Rigor and Transparency Index, a new metric of quality for assessing biological and medical science methods | bioRxiv

Abstract:  The reproducibility crisis in science is a multifaceted problem involving practices and incentives, both in the laboratory and in publication. Fortunately, some of the root causes are known and can be addressed by scientists and authors alike. After careful consideration of the available literature, the National Institutes of Health identified several key problems with the way that scientists conduct and report their research and introduced guidelines to improve the rigor and reproducibility of pre-clinical studies. Many journals have implemented policies addressing these same criteria. We currently have, however, no comprehensive data on how these guidelines are impacting the reporting of research. Using SciScore, an automated tool developed to review the methods sections of manuscripts for the presence of criteria associated with the NIH and other reporting guidelines, e.g., ARRIVE, RRIDs, we have analyzed ~1.6 million PubMed Central papers to determine the degree to which articles were addressing these criteria. The tool scores each paper on a ten point scale identifying sentences that are associated with compliance with criteria associated with increased rigor (5 pts) and those associated with key resource identification and authentication (5 pts). From these data, we have built the Rigor and Transparency Index, which is the average score for analyzed papers in a particular journal. Our analyses show that the average score over all journals has increased since 1997, but remains below five, indicating that less than half of the rigor and reproducibility criteria are routinely addressed by authors. To analyze the data further, we examined the prevalence of individual criteria across the literature, e.g., the reporting of a subject’s sex (21-37% of studies between 1997 and 2019), the inclusion of sample size calculations (2-10%), whether the study addressed blinding (3-9%), or the identifiability of key biological resources such as antibodies (11-43%), transgenic organisms (14-22%), and cell lines (33-39%). The greatest increase in prevalence for rigor criteria was seen in the use of randomization of subjects (10-30%), while software tool identifiability improved the most among key resource types (42-87%). We further analyzed individual journals over time that had implemented specific author guidelines covering rigor criteria, and found that in some journals, they had a big impact, whereas in others they did not. We speculate that unless they are enforced, author guidelines alone do little to improve the number of criteria addressed by authors. Our Rigor and Transparency Index did not correlate with the impact factors of journals.

 

 

Deep Learning in Mining Biological Data | SpringerLink

Abstract:  Recent technological advancements in data acquisition tools allowed life scientists to acquire multimodal data from different biological application domains. Categorized in three broad types (i.e. images, signals, and sequences), these data are huge in amount and complex in nature. Mining such enormous amount of data for pattern recognition is a big challenge and requires sophisticated data-intensive machine learning techniques. Artificial neural network-based learning systems are well known for their pattern recognition capabilities, and lately their deep architectures—known as deep learning (DL)—have been successfully applied to solve many complex pattern recognition problems. To investigate how DL—especially its different architectures—has contributed and been utilized in the mining of biological data pertaining to those three types, a meta-analysis has been performed and the resulting resources have been critically analysed. Focusing on the use of DL to analyse patterns in data from diverse biological domains, this work investigates different DL architectures’ applications to these data. This is followed by an exploration of available open access data sources pertaining to the three data types along with popular open-source DL tools applicable to these data. Also, comparative investigations of these tools from qualitative, quantitative, and benchmarking perspectives are provided. Finally, some open research challenges in using DL to mine biological data are outlined and a number of possible future perspectives are put forward.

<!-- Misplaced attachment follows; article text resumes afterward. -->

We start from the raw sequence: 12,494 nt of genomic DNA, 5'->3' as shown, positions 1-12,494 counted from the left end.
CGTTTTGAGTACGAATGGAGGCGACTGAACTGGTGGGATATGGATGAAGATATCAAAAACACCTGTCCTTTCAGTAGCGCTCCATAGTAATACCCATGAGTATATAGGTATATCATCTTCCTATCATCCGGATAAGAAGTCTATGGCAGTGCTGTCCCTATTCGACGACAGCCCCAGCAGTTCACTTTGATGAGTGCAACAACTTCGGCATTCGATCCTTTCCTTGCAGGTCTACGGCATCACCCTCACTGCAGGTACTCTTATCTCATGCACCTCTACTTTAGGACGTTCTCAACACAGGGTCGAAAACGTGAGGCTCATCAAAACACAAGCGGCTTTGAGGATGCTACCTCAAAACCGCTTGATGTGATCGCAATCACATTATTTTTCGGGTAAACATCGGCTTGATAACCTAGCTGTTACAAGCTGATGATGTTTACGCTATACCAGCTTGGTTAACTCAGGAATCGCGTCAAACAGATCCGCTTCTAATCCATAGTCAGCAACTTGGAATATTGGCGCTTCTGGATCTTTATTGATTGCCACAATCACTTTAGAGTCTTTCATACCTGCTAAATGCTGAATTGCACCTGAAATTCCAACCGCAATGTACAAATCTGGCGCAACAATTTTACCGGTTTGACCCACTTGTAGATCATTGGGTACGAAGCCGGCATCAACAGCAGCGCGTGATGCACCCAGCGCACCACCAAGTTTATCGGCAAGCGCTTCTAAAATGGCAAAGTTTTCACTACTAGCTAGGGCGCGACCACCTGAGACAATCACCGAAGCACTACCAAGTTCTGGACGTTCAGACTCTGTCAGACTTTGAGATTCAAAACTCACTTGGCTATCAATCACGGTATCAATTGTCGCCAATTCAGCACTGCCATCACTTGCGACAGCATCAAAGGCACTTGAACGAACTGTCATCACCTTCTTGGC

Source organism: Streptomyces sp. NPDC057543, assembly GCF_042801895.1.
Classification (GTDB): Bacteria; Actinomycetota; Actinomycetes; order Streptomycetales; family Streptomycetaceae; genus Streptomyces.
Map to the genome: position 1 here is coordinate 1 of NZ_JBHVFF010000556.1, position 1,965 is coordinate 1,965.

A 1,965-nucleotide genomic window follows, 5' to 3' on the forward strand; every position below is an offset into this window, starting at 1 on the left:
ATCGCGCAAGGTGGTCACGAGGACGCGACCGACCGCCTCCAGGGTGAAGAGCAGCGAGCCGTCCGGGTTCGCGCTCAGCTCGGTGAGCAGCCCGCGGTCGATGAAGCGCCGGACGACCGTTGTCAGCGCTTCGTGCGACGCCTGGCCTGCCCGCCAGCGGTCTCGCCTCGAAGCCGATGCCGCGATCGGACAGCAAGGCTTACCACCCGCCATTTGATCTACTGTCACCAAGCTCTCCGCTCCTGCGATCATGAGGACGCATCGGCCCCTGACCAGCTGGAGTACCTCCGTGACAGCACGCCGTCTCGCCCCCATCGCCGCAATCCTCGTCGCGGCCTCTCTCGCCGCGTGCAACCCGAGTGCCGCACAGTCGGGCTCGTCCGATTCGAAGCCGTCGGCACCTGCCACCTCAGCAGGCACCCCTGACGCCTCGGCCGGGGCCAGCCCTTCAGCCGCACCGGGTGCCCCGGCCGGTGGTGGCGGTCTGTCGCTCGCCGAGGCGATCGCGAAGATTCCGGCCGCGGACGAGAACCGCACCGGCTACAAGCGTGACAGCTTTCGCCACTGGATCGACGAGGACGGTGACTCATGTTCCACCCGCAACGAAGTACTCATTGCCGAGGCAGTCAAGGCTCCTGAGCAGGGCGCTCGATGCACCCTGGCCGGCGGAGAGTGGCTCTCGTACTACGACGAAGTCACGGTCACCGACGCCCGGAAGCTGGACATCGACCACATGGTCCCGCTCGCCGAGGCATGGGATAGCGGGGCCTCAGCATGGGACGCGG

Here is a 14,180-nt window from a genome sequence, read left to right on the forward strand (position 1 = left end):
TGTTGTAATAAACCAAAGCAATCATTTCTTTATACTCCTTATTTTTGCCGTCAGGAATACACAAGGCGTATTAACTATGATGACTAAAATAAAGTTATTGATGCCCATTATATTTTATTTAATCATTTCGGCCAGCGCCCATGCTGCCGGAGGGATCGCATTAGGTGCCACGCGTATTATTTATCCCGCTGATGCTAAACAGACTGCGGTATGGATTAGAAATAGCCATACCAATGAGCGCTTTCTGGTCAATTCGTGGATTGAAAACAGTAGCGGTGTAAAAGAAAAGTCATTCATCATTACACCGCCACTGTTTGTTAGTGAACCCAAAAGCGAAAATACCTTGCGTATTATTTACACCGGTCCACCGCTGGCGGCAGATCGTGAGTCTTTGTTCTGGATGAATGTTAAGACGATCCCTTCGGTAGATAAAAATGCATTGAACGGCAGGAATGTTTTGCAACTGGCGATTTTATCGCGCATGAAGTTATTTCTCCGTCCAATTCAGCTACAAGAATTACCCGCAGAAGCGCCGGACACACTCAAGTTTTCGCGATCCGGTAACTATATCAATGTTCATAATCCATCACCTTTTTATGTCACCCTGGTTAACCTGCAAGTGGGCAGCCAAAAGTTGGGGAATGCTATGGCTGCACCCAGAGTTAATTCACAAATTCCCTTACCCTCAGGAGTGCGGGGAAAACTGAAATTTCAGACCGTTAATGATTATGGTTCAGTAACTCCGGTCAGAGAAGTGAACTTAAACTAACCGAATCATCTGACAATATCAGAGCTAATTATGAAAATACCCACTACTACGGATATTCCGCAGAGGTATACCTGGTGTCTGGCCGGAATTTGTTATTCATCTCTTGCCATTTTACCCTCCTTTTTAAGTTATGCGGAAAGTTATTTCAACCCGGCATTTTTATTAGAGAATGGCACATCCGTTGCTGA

Constellate

“Learn how to text mine or improve your skills using our self-guided lessons for all experience levels. Each lesson includes video instruction and your own Jupyter notebook — think of it like an executable textbook — ready to run in our Analytics Lab….

Teach text analytics to all skill levels using our library of open education resources, including lessons plans and our suite of Jupyter notebooks. Eliminate setup time by hosting your class in our Analytics Lab….

Create a ready-to-analyze dataset with point-and-click ease from over 30 million documents, including primary and secondary texts relevant to every discipline and perfect for learning text analytics or conducting original research….

Find patterns in your dataset with ready-made visualizations, or conduct more sophisticated text mining in our Analytics Lab using Jupyter notebooks configured for a range of text analytics methods….”

Computational Access and Use of Texts and Data behind Paywalls: Challenges and Resources – MIT Events

“The rise of applied data science, digital humanities, machine learning, and artificial intelligence has resulted in an increased need for computational access and reuse of research data and publications, many of which are only available behind paywalls and governed by restrictive terms of use. 

What can you do with proprietary sources, how do you gain access, and how can you make your own research output from such sources shareable are questions that many are asking. 

Join experts Katie Zimmerman, Laura Hanscom, and Ye Li from the MIT Libraries in this session to learn about the copyright and contractual implications of paywalled data sources and how you can use them and share your results….”

HTRC Awards 4 SCWAReD ACS Projects | www.hathitrust.org | HathiTrust Digital Library

“HathiTrust Research Center (HTRC) has selected four projects to participate in its special round of Advanced Collaborative Support (ACS), funded by the Andrew W. Mellon Foundation through the Scholar-Curated Worksets for Analysis, Reuse & Dissemination (SCWAReD) project.